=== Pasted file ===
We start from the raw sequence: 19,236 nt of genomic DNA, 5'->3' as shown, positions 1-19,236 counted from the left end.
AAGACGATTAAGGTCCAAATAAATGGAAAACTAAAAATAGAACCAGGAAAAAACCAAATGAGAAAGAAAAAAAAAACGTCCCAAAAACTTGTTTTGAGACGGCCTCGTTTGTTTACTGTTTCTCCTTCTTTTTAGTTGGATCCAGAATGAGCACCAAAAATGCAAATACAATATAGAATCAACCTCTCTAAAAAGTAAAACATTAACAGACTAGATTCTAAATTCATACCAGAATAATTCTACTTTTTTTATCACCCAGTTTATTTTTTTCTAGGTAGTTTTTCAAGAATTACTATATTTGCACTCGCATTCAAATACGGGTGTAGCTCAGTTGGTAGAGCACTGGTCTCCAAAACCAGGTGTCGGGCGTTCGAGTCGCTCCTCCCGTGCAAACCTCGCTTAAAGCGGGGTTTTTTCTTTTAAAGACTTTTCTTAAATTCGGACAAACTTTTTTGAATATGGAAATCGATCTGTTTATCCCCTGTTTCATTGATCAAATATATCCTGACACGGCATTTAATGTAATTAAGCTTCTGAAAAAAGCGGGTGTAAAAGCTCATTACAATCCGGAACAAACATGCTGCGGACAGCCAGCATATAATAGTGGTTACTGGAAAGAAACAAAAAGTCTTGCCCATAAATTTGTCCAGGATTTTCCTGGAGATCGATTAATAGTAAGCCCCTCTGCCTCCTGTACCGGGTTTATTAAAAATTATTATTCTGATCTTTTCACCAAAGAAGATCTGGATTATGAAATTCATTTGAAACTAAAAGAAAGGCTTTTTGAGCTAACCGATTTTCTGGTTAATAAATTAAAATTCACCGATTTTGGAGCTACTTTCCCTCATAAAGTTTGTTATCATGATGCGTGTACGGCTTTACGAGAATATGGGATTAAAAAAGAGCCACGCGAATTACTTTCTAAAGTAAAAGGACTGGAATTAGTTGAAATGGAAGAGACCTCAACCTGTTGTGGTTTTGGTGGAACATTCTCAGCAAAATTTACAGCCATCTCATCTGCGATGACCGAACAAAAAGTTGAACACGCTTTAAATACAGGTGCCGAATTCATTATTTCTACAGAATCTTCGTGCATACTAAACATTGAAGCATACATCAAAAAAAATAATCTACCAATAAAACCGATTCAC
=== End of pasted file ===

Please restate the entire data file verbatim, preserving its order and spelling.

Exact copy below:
We start from the raw sequence: 19,236 nt of genomic DNA, 5'->3' as shown, positions 1-19,236 counted from the left end.
AAGACGATTAAGGTCCAAATAAATGGAAAACTAAAAATAGAACCAGGAAAAAACCAAATGAGAAAGAAAAAAAAAACGTCCCAAAAACTTGTTTTGAGACGGCCTCGTTTGTTTACTGTTTCTCCTTCTTTTTAGTTGGATCCAGAATGAGCACCAAAAATGCAAATACAATATAGAATCAACCTCTCTAAAAAGTAAAACATTAACAGACTAGATTCTAAATTCATACCAGAATAATTCTACTTTTTTTATCACCCAGTTTATTTTTTTCTAGGTAGTTTTTCAAGAATTACTATATTTGCACTCGCATTCAAATACGGGTGTAGCTCAGTTGGTAGAGCACTGGTCTCCAAAACCAGGTGTCGGGCGTTCGAGTCGCTCCTCCCGTGCAAACCTCGCTTAAAGCGGGGTTTTTTCTTTTAAAGACTTTTCTTAAATTCGGACAAACTTTTTTGAATATGGAAATCGATCTGTTTATCCCCTGTTTCATTGATCAAATATATCCTGACACGGCATTTAATGTAATTAAGCTTCTGAAAAAAGCGGGTGTAAAAGCTCATTACAATCCGGAACAAACATGCTGCGGACAGCCAGCATATAATAGTGGTTACTGGAAAGAAACAAAAAGTCTTGCCCATAAATTTGTCCAGGATTTTCCTGGAGATCGATTAATAGTAAGCCCCTCTGCCTCCTGTACCGGGTTTATTAAAAATTATTATTCTGATCTTTTCACCAAAGAAGATCTGGATTATGAAATTCATTTGAAACTAAAAGAAAGGCTTTTTGAGCTAACCGATTTTCTGGTTAATAAATTAAAATTCACCGATTTTGGAGCTACTTTCCCTCATAAAGTTTGTTATCATGATGCGTGTACGGCTTTACGAGAATATGGGATTAAAAAAGAGCCACGCGAATTACTTTCTAAAGTAAAAGGACTGGAATTAGTTGAAATGGAAGAGACCTCAACCTGTTGTGGTTTTGGTGGAACATTCTCAGCAAAATTTACAGCCATCTCATCTGCGATGACCGAACAAAAAGTTGAACACGCTTTAAATACAGGTGCCGAATTCATTATTTCTACAGAATCTTCGTGCATACTAAACATTGAAGCATACATCAAAAAAAATAATCTACCAATAAAACCGATTCAC